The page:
However, the British satirists seem pampered in comparison. Even Swift, in his full baby-eating ‘savage indignation’ seems a soft touch compared to Al-Shwē’ir. While the British satirists did have real problems to attack, like Swift at the indifference of the government to the Irish plight, most of the times, their arguments were about silly culture wars. They spent most of their time arguing viciously against academic practices or modern writing styles they didn’t appreciate. Al-Shwē’ir’s problems include rival groups massacring towns or the very real threat of desert-based drought or starvation.
While the British satirists wrote to an audience in coffee houses and living rooms, Al-Shwē’ir’s point of view is characterised by extreme paranoia. No-one is trust-worthy, everyone is useless, his life seems made of death, revenge, violence and the desperate grab of power. He may invoke stock phrases about praying to Mohammad as often as a dove coos on a tree, but there’s no religion or tempering agent in the poems. He lives a life where the only morality is ‘do violence unto the other person before they do violence unto you.’ There’s no time for beauty or rapture, only pain, disappointment and fear. There’s even a grovelling poem, the Scriblerans would never have feared enough to have to write a grovelling poem. What’s more, as much as Al-Shwē’ir attacks hypocrisy, there are a number of times he advises it. He doesn’t live in a world where truth has much purchasing power.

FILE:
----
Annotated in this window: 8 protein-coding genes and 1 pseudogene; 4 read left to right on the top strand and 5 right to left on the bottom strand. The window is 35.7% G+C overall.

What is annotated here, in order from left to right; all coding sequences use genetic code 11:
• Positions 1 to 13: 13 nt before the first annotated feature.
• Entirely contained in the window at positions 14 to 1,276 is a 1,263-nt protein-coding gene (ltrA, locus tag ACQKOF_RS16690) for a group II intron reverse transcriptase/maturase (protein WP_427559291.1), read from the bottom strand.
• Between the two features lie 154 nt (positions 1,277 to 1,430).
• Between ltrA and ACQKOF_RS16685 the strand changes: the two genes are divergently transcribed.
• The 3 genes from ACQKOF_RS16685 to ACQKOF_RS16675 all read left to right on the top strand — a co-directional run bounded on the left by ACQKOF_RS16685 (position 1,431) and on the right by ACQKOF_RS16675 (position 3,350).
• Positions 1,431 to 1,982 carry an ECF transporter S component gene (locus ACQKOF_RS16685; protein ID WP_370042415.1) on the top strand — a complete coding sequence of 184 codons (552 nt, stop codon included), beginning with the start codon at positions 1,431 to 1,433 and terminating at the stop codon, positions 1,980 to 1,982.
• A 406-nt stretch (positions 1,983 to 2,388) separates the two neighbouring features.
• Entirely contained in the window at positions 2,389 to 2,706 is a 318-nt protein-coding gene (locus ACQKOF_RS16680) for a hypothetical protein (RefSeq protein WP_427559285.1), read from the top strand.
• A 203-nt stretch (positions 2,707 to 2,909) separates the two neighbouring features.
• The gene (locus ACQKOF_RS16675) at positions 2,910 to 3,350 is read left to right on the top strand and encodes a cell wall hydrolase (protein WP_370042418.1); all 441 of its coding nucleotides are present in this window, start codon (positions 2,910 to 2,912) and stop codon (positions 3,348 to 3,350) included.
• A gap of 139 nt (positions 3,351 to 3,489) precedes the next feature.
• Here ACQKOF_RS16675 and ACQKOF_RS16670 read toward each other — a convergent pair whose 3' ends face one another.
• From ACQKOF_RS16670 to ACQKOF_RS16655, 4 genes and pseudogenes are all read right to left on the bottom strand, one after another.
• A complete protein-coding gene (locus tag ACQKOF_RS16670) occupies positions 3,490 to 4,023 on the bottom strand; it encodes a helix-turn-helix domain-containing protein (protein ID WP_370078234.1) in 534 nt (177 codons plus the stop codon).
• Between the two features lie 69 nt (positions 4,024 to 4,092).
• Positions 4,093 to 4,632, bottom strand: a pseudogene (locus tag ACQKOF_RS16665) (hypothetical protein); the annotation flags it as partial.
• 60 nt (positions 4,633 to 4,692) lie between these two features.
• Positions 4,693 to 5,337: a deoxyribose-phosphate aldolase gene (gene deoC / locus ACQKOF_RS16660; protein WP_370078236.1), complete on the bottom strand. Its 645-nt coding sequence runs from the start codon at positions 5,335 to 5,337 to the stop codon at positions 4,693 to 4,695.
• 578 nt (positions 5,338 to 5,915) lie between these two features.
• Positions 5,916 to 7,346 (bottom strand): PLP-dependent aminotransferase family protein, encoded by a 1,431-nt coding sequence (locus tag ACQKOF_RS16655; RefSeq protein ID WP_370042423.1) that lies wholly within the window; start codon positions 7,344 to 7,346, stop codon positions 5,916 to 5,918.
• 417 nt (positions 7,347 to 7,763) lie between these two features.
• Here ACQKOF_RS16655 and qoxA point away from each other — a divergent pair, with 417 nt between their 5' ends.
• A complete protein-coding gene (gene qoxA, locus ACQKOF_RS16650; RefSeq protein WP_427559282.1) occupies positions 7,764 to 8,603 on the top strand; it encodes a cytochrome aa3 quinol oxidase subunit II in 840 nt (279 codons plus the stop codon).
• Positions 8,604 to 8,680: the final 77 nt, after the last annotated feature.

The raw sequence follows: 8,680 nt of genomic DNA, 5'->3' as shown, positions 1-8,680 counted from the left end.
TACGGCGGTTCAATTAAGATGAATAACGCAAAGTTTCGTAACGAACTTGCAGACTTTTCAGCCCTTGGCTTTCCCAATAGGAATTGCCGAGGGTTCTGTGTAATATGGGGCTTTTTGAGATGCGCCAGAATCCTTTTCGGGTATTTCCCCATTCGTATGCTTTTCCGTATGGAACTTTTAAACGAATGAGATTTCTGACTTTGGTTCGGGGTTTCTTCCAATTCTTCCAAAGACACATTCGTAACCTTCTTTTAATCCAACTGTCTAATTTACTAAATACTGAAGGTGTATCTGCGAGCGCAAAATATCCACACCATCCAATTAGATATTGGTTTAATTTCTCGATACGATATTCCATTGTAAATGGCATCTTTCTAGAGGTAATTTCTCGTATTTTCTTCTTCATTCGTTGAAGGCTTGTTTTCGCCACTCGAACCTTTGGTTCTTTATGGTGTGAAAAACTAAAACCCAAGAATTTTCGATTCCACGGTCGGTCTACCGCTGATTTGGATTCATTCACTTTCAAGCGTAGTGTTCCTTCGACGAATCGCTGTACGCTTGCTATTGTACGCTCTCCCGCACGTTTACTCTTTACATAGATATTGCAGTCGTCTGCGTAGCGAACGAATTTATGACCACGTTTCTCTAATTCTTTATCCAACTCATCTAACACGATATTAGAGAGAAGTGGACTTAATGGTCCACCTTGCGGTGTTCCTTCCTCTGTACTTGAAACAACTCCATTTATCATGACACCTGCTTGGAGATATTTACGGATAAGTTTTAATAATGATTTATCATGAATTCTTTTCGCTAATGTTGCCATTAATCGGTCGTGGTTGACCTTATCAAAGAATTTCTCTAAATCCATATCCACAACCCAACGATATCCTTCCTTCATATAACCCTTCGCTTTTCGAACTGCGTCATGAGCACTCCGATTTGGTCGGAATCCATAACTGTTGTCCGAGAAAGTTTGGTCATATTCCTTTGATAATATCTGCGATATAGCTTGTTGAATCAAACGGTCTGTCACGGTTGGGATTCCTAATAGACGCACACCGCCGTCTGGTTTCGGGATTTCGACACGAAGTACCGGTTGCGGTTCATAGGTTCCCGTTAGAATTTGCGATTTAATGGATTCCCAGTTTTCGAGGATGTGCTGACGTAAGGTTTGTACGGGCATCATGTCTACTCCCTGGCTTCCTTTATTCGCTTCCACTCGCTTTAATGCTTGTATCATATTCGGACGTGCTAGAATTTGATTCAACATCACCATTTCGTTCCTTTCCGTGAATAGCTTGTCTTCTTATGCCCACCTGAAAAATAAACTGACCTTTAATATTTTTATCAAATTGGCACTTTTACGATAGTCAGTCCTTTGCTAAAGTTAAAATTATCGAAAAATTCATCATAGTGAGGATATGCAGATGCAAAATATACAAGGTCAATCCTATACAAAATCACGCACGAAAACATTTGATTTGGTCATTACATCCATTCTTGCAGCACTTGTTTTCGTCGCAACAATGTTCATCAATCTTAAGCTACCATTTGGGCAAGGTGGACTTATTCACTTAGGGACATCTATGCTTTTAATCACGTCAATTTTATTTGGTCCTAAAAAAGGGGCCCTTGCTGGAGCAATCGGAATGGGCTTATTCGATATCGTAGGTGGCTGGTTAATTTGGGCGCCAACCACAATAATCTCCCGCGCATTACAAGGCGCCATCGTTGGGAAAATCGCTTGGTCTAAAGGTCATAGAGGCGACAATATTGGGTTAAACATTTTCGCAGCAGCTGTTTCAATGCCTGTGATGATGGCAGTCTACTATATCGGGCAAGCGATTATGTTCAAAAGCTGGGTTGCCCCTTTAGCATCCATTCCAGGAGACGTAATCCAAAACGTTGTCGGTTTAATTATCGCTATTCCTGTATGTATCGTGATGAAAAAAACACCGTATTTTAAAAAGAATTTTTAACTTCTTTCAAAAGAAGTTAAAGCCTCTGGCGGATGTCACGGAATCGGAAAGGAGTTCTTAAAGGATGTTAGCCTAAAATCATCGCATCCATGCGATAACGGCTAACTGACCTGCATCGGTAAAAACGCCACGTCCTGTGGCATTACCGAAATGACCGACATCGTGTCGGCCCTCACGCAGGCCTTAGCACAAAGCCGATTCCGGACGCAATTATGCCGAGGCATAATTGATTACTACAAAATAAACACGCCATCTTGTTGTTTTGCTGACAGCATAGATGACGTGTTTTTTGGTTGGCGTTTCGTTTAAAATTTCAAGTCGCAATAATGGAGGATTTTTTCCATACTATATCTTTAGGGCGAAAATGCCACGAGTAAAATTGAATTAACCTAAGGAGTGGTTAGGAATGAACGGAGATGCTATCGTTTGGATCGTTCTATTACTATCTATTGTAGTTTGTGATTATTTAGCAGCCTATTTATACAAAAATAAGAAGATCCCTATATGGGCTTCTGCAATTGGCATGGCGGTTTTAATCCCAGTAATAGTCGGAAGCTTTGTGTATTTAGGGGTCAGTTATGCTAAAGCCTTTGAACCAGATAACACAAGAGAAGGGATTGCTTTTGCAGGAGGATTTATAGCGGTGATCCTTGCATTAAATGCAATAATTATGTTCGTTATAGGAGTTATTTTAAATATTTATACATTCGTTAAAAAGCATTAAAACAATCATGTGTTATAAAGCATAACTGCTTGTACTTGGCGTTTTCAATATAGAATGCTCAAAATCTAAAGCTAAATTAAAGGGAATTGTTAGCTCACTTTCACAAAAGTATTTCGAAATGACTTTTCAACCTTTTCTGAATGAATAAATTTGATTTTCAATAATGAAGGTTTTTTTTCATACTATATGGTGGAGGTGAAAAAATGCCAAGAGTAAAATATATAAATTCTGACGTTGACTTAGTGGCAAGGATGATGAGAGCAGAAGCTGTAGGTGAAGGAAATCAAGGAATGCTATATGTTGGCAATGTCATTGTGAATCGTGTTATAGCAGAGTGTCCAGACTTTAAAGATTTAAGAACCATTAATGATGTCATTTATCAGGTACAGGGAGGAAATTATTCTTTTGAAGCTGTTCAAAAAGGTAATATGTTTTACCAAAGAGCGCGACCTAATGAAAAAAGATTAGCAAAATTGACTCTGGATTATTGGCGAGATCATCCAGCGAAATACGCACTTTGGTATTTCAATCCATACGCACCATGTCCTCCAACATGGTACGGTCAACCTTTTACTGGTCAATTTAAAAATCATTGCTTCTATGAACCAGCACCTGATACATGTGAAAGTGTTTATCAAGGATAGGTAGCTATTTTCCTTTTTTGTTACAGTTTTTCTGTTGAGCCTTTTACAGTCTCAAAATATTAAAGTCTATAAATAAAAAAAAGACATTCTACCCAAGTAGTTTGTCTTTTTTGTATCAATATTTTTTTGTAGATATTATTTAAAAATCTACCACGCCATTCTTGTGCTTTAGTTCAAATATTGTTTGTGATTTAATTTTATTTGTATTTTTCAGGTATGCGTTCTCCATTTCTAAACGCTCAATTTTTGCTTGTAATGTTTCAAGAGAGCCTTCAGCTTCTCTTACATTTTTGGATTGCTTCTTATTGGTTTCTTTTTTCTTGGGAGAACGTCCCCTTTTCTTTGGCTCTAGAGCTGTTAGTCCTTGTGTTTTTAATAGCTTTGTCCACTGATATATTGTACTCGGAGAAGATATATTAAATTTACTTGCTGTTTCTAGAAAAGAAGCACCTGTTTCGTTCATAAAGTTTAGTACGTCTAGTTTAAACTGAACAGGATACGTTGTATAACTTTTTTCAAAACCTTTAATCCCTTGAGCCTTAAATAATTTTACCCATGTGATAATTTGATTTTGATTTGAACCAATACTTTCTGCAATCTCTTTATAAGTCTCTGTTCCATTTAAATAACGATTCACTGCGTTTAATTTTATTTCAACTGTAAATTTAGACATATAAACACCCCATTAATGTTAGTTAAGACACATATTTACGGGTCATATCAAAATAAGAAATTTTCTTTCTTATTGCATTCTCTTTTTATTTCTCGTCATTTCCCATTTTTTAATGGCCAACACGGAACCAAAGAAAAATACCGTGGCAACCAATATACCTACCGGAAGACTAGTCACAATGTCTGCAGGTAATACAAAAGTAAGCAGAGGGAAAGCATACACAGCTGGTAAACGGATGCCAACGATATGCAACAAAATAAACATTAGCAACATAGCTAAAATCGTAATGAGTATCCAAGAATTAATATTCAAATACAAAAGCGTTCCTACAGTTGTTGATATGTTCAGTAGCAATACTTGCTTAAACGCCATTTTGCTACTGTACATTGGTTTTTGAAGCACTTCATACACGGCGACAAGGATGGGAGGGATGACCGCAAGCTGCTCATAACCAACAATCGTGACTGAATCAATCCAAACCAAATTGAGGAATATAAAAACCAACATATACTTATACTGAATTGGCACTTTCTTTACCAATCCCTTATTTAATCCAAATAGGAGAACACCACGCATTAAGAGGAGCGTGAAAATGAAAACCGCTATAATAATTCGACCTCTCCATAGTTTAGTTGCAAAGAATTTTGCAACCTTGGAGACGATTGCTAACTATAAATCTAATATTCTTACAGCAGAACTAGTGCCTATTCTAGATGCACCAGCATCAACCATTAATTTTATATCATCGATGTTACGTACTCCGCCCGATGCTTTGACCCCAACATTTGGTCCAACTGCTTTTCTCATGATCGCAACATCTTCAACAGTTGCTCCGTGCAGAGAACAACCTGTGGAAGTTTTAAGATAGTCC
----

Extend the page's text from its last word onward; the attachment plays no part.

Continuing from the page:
Al-Shwē’ir does live in a world with sex though. The British satirists (especially the Scriblerans of Pope, Gay and Swift) are an oddly assexual bunch but Al-Shwē’ir is not. He clearly appreciates a small waist and large bum, and is prepared to go far more explicit. The two pornographic poems, coming after a spate of advice poems, were very surprising. Even more so when you realise the sex he’s describing/imagining is between his son and daughter-in-law. He and the Scriblerans would have agreed that women are evil though.
One of the things I most enjoy about the British satirists is their playful way with literary forms. The notes told me Al-Shwē’ir also did a lot of this - but not having a lot of knowledge of Arabic literary forms, I could only be told he did. It’s also very possible my characterisation of the bleakness of Najd life and the whole piece in general is simply a result of my ignorance. Certainly, someone coming to the British satirists without an understanding (and more importantly feeling) of the time would see a bunch of privileged twits being overly nasty to each other about really petty things… indeed, that’s one of my favourite elements of their work. So, it’s likely I took Al-Shwē’ir’s bleak depiction of his life too literally without really appreciating playfulness or pleasure within it.
With the caveat of my own ignorance in mind, I didn’t enjoy this work, finding in Al-Shwē’ir a broken old man who hates and is suspicious of everyone he sees, shouting cynical wisdom into an empty desert and occasionally daydreaming about his son having kinky sex.